Paris attacks: Nottingham student recalls 'nightmare' of Bataclan attack

People outside the Bataclan concert hall Image copyright Getty Images
Image caption Islamic State has said it carried out the attacks

A student has spoken of the "nightmare" of being caught up in the attack on the Bataclan concert hall in Paris.

At least 80 people were killed during the attack on the 1,500-seat venue during a sell-out gig by US rock group Eagles of Death Metal.

University of Nottingham student Hanna Corbett said there was blood all around and people lying on top of each other.

The student, originally from St Albans, said she thought she and her friend were about to die.

Image copyright Hanna Corbett/Jack Konda
Image caption Hanna Corbett was at the concert with fellow Nottingham student Jack Konda

She said people inside did not realise straight away what was happening.

"It sounded like fireworks or firecrackers and it wasn't until people started screaming and the lead singer ran off stage [that people knew something was wrong].

"The lights went on and everyone just dropped to the floor," the 21-year-old history student said.

"There was blood all around and people were hugging each other."

Image copyright AFP/Getty
Image caption American rock group Eagles of Death Metal performing on stage at the Bataclan concert hall in Paris shortly before the attack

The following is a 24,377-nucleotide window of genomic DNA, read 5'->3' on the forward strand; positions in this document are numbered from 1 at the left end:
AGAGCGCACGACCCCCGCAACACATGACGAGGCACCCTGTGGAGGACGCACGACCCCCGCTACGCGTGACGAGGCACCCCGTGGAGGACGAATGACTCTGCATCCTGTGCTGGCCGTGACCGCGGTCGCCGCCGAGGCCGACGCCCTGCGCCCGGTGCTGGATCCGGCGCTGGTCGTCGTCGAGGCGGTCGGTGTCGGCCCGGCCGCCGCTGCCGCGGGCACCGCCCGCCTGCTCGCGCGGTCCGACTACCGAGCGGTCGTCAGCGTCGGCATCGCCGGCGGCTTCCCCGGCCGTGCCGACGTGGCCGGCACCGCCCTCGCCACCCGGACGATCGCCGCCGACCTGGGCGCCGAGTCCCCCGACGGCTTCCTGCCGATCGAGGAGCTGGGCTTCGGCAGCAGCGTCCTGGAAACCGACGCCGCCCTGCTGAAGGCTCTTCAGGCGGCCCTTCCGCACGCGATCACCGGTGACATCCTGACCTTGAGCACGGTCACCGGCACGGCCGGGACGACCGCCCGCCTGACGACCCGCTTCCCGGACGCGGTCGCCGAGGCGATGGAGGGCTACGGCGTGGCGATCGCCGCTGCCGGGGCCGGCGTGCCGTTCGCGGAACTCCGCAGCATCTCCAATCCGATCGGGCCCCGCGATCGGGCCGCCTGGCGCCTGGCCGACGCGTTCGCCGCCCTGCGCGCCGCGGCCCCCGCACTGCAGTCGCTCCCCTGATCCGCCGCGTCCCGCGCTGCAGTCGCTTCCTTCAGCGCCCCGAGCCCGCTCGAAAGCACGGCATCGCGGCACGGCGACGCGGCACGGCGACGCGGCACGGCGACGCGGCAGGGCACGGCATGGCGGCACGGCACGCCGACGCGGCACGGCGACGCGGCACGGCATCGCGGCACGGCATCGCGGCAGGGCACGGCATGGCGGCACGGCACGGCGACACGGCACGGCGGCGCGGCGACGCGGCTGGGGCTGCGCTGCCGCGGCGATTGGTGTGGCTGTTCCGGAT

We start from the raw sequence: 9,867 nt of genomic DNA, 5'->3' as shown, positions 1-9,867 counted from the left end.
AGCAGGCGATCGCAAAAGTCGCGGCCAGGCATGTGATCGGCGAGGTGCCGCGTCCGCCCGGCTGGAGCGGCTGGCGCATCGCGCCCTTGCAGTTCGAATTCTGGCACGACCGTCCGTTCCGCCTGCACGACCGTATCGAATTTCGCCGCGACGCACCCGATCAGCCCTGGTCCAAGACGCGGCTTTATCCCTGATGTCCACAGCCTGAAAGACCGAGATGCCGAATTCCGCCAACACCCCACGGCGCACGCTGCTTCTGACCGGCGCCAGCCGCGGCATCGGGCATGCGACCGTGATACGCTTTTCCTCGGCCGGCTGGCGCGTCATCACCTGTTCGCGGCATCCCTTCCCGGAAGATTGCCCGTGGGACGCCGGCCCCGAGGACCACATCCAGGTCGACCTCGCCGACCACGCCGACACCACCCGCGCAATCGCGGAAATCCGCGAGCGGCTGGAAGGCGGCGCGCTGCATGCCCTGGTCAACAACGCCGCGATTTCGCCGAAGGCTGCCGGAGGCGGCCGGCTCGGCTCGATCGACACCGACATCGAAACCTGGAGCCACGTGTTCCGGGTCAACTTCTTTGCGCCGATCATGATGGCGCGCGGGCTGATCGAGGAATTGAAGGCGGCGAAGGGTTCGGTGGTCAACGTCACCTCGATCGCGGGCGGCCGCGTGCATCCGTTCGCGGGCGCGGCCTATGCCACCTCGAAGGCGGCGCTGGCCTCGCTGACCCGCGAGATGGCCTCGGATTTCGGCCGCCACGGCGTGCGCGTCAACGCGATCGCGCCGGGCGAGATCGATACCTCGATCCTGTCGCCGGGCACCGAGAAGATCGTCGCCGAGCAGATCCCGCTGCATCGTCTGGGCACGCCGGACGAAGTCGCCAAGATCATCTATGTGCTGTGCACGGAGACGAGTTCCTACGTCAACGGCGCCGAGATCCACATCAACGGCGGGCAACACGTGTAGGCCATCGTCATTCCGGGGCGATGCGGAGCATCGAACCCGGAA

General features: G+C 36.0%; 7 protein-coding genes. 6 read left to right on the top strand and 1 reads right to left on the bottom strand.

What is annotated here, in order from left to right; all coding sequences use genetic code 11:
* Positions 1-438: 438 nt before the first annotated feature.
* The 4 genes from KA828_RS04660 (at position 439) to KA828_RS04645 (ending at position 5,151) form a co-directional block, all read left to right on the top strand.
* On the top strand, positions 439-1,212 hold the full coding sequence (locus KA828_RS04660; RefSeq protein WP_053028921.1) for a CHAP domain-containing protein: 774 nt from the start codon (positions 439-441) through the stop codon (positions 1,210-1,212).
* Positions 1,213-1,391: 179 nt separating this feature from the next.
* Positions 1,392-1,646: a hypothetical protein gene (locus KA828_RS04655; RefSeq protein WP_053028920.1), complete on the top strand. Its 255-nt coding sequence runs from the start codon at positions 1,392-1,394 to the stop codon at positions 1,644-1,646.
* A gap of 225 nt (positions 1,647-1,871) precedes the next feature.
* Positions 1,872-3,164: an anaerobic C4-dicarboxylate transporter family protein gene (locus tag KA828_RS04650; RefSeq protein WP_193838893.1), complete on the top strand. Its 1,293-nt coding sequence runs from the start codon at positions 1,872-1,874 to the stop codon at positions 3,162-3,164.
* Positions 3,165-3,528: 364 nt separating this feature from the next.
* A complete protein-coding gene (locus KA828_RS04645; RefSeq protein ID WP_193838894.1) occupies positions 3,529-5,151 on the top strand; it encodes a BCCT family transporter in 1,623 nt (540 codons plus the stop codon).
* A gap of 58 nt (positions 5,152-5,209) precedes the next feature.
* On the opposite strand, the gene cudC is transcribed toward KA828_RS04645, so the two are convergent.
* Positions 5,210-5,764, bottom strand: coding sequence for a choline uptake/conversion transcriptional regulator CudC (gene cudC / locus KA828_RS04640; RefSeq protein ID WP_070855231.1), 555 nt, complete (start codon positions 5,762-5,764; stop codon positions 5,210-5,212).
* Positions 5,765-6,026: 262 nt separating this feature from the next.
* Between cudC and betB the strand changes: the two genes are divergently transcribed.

Describing laying on the floor, with the gunmen on the balcony, Ms Corbett said: "It felt like ages but it could have been just five to 10 minutes - there was this banging which seemed like a real gun - I'd never heard one before.

"[People were] crawling over each other, just trying to climb out of fire exits. It was pretty inhumane - a nightmare.

"I thought it was like that heroic thing on the train," when a suspected radical Islamist was overcome by six passengers.

"I thought someone would just stop them - but the guns kept going and I thought 'this is the end'."

Ms Corbett said luckily she and her friend Jack Konda, 21, also a student in Nottingham, managed to get out.

He said: "We were dealt a pretty lucky hand to have been so close to it and get out pretty much unscathed."

Image copyright AP
Image caption Footage of people fleeing the venue was shot by French journalist Daniel Psenny

A French journalist captured the horror of people fleeing from gunmen who stormed the venue.

Le Monde newspaper reporter Daniel Psenny was himself shot as he tried to help a man who collapsed on the pavement outside.

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